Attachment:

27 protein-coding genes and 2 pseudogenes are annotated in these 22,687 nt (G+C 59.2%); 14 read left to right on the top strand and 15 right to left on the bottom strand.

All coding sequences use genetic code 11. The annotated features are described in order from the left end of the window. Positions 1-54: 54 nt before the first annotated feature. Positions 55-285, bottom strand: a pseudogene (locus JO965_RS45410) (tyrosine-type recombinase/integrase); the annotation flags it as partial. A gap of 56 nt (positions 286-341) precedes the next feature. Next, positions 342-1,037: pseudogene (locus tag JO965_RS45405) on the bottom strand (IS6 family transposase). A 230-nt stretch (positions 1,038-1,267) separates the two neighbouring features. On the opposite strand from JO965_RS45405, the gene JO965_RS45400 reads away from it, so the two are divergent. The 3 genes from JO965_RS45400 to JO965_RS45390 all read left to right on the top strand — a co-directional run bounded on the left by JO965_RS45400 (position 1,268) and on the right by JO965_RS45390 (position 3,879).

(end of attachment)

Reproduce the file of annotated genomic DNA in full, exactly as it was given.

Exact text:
27 protein-coding genes and 2 pseudogenes are annotated in these 22,687 nt (G+C 59.2%); 14 read left to right on the top strand and 15 right to left on the bottom strand.

All coding sequences use genetic code 11. The annotated features are described in order from the left end of the window. Positions 1-54: 54 nt before the first annotated feature. Positions 55-285, bottom strand: a pseudogene (locus JO965_RS45410) (tyrosine-type recombinase/integrase); the annotation flags it as partial. A gap of 56 nt (positions 286-341) precedes the next feature. Next, positions 342-1,037: pseudogene (locus tag JO965_RS45405) on the bottom strand (IS6 family transposase). A 230-nt stretch (positions 1,038-1,267) separates the two neighbouring features. On the opposite strand from JO965_RS45405, the gene JO965_RS45400 reads away from it, so the two are divergent. The 3 genes from JO965_RS45400 to JO965_RS45390 all read left to right on the top strand — a co-directional run bounded on the left by JO965_RS45400 (position 1,268) and on the right by JO965_RS45390 (position 3,879).